Treasury withdrawals proposed new definition of "political subdivision" in connection with


The U.S. Treasury Department (“Treasury”) and the Internal Revenue Service (“IRS”) announced the withdrawal of proposed regulations to re-define the term “political subdivision” under § 103 of the Internal Revenue Code (“IRC”) for purposes of determining which public entities are eligible to issue tax-exempt obligations such as municipal bonds. The proposed regulations would have added significant new criteria to the definition that could eliminate the recognition of many special taxing entities created under state law and currently authorized to issue tax-exempt bonds.

§ 103(a) of the IRC provides that, subject to certain exceptions, gross income does not include interest on any state or local bond. § 103(c)(1) defines “state or local bond” as an obligation of a state or political subdivision thereof. Current Treasury Regulations define the term “political subdivision” as “any division of any state or local governmental unit which is a municipal corporation or which has been delegated the right to exercise part of the sovereign power of the unit.” These “sovereign powers” include: taxation, eminent domain, and police power. Under current regulations, authority for only one of the three powers was sufficient to confer status on the public entity.

The proposed regulations would have added to existing requirements various layers of supplemental tests. These include: whether the entity serves and actually carries out a governmental purpose; whether the entity is subject to oversight and control by a state or local government body; whether the entity operates in a manner that provides a significant public benefit with no more than incidental private benefit; and, if governed by electors (rather than a local governing body), whether the controlling electors are sufficiently large and diverse so as not to constitute “an unreasonably small number of private persons.” Most of these determinations would have been subject to “facts and circumstances” guidance and tests, by necessity, arrived at over time.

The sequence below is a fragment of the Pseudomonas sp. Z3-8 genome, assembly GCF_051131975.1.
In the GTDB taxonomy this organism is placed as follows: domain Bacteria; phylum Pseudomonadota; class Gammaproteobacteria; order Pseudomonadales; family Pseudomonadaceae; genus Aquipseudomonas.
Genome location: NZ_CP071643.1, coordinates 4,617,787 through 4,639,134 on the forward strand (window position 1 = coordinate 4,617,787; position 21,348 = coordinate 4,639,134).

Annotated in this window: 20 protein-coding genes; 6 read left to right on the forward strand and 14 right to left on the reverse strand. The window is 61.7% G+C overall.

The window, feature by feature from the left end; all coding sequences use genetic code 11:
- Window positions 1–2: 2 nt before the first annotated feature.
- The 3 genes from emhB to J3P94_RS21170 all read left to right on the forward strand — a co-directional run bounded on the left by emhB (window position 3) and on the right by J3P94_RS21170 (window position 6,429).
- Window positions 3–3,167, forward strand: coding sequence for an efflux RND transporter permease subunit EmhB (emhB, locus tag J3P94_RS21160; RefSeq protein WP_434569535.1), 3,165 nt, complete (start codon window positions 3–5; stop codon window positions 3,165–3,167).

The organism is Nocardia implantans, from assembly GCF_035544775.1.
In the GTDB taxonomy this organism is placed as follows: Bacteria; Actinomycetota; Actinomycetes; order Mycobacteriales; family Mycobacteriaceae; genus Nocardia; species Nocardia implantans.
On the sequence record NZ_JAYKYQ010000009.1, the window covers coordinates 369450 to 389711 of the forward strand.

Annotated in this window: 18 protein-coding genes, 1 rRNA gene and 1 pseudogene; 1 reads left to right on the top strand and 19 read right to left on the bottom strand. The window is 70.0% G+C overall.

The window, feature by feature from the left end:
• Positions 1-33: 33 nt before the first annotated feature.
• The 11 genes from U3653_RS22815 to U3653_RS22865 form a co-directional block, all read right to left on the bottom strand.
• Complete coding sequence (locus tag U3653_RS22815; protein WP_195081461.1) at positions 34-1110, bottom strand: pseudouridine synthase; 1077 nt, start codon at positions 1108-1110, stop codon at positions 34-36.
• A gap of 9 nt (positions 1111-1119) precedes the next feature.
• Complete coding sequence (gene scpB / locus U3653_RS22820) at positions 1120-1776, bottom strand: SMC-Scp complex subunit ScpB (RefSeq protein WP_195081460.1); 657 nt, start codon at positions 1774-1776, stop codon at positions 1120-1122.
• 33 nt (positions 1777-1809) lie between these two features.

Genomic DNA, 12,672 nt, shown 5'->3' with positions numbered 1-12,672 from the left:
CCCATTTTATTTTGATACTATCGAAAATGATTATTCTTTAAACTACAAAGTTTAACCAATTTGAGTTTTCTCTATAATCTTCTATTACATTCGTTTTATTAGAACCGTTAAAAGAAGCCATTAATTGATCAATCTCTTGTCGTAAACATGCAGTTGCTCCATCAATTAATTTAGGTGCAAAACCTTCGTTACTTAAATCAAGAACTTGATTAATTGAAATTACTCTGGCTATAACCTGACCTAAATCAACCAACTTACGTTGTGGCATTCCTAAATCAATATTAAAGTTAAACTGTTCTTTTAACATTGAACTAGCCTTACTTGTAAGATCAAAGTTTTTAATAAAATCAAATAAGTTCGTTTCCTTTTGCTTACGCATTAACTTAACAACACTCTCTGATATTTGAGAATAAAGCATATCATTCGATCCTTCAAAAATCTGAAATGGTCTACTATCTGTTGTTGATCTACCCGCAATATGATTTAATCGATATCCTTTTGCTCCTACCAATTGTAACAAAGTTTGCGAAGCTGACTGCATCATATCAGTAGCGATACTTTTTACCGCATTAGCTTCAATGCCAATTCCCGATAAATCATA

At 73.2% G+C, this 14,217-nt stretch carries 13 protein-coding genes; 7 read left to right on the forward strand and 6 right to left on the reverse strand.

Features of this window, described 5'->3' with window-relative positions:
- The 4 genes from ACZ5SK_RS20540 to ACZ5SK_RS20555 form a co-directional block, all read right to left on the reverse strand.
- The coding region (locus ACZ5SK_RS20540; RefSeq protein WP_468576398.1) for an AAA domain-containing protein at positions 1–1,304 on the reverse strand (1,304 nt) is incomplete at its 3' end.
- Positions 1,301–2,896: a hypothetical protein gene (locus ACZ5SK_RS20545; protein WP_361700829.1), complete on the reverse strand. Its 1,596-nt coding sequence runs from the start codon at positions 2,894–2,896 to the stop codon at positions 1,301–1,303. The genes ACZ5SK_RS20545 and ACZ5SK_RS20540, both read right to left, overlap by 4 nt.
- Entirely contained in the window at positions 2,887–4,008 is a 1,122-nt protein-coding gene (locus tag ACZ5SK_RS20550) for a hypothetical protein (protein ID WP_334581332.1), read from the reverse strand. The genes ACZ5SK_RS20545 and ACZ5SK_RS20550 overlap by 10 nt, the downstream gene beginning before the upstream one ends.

Current regulations recognize that various state-created political subdivisions “may or may not” satisfy existing sovereign powers criteria. Applying applicable tests, however, many Missouri and Illinois public entities including Community Improvement Districts (“CIDs”) and Transportation Development Districts (“TDDs”), as well as various road, water, drainage, and levee districts have been recognized as exercising requisite sovereign powers. Under supplemental tests contained in the proposed regulations, many of these entities could have lost the ability to issue tax exempt obligations, increasing their financing costs and potentially impairing their core missions. Under even the best circumstances, uncertainty resulting from imposition of these proposed regulations would likely have caused significant disruption in municipal finance markets.

Although originally offered in 2016, the proposed regulations were re-visited under Executive Order 13789 (Identifying and Reducing Tax Regulatory Burdens). During the review period many commenters argued that the proposed regulations would force costly and burdensome changes in entity structure to meet the new requirements and that existing requirements that a “political subdivision” possess sovereign powers were sufficient. In withdrawing the proposed regulations, Treasury and the IRS now believe that because of the far-reaching impact on existing legal structures the proposed regulations are not justified. However, Treasury and IRS continue to believe that some enhanced standards for qualifying as a political subdivision may be appropriate and may propose more targeted guidance in the future after further study.

In its opposing comments, the National Association of Bond Lawyers (“NABL”) noted that the genesis of the proposed regulations stems from a determination in an IRS examination that two community development districts in Florida, although created by state statute as political subdivisions, were not eligible to issue tax-exempt bonds. This position was solidified and its reach expanded in the subsequently released Technical Advice Memorandum 201334038 (the “2013 TAM”).

Although the proposed regulations have been withdrawn, the 2013 TAM apparently remains in effect. Thus the status as “political subdivisions” under IRC Section 103 of various entities, particularly those CIDs and TTDs which are subject to developer control, remains in question. Given the importance of this issue to the tax-exempt bond community generally and to various affected public entities specifically, community leaders in Missouri and Illinois would do well to remain vigilant to this issue, particularly to any future similar regulations or guidance Treasury or IRS may propose. For more information, feel free to contact Tom Cunningham at tom@municipalfirm.com.



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